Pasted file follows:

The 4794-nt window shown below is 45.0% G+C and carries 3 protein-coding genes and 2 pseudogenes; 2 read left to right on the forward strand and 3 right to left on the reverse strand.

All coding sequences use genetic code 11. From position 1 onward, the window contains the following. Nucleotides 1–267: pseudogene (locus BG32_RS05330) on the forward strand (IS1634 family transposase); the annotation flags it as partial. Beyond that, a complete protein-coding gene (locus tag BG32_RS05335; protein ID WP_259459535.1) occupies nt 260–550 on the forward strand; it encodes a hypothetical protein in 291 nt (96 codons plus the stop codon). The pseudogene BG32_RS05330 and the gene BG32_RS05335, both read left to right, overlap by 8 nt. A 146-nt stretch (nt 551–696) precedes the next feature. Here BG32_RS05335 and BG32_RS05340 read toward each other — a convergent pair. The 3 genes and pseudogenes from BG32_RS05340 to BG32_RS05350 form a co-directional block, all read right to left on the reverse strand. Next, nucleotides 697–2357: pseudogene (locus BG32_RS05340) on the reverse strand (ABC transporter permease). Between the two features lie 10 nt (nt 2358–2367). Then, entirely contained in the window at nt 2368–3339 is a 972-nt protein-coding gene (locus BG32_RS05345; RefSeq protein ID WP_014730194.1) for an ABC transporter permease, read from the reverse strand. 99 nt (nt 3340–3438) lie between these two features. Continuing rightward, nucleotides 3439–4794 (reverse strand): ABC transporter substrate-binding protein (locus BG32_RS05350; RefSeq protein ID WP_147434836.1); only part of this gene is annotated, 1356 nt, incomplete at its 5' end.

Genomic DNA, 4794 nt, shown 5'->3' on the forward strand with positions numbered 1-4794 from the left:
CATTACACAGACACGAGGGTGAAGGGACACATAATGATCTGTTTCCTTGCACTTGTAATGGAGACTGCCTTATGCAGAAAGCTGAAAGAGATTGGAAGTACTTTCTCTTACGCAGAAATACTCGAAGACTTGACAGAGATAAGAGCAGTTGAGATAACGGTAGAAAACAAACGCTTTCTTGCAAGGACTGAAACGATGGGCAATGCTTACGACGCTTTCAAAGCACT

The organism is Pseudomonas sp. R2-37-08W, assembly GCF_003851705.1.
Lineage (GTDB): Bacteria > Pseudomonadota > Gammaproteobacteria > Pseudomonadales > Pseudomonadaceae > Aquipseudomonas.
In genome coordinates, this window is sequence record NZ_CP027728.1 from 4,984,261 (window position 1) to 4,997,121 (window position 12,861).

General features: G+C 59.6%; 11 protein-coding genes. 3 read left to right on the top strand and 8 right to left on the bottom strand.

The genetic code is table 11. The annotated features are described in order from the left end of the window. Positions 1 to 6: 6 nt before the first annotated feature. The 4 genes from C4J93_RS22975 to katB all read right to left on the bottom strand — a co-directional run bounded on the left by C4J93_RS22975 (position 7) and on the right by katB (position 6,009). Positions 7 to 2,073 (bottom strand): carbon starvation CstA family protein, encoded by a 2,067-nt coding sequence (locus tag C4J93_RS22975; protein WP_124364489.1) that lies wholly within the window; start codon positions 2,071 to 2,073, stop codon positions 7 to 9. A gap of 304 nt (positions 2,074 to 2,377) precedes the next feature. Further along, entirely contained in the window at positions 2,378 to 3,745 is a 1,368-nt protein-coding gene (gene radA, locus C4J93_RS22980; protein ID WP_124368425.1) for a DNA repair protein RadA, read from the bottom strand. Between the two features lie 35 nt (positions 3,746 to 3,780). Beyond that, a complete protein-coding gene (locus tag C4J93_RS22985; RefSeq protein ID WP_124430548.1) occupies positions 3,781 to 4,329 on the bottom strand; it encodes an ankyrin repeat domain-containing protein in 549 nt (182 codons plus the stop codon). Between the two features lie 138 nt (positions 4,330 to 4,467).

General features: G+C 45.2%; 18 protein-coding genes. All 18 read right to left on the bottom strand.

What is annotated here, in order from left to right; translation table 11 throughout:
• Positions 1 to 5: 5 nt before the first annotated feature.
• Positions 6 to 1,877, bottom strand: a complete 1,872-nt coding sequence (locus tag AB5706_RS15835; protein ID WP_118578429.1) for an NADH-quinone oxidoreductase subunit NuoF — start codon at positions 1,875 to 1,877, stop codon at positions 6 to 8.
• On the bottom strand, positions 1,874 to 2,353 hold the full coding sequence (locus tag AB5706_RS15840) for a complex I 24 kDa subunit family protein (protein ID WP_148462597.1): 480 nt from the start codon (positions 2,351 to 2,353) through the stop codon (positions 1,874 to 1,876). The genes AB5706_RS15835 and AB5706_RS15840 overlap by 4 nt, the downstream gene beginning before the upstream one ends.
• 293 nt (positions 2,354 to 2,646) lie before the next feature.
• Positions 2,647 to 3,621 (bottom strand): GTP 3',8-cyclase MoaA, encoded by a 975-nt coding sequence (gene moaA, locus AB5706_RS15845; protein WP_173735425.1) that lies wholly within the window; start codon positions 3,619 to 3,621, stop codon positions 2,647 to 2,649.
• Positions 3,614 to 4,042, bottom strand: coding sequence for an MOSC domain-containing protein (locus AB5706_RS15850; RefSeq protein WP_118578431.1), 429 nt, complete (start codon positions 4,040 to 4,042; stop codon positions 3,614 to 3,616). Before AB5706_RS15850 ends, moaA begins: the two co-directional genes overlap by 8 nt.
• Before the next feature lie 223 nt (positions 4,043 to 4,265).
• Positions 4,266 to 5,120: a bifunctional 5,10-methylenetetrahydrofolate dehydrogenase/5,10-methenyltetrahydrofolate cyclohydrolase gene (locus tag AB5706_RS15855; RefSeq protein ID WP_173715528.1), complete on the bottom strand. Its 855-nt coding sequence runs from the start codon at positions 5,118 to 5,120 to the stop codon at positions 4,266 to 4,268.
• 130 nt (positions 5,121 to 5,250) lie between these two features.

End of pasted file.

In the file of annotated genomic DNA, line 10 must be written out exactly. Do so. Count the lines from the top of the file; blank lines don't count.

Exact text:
General features: G+C 45.2%; 18 protein-coding genes. All 18 read right to left on the bottom strand.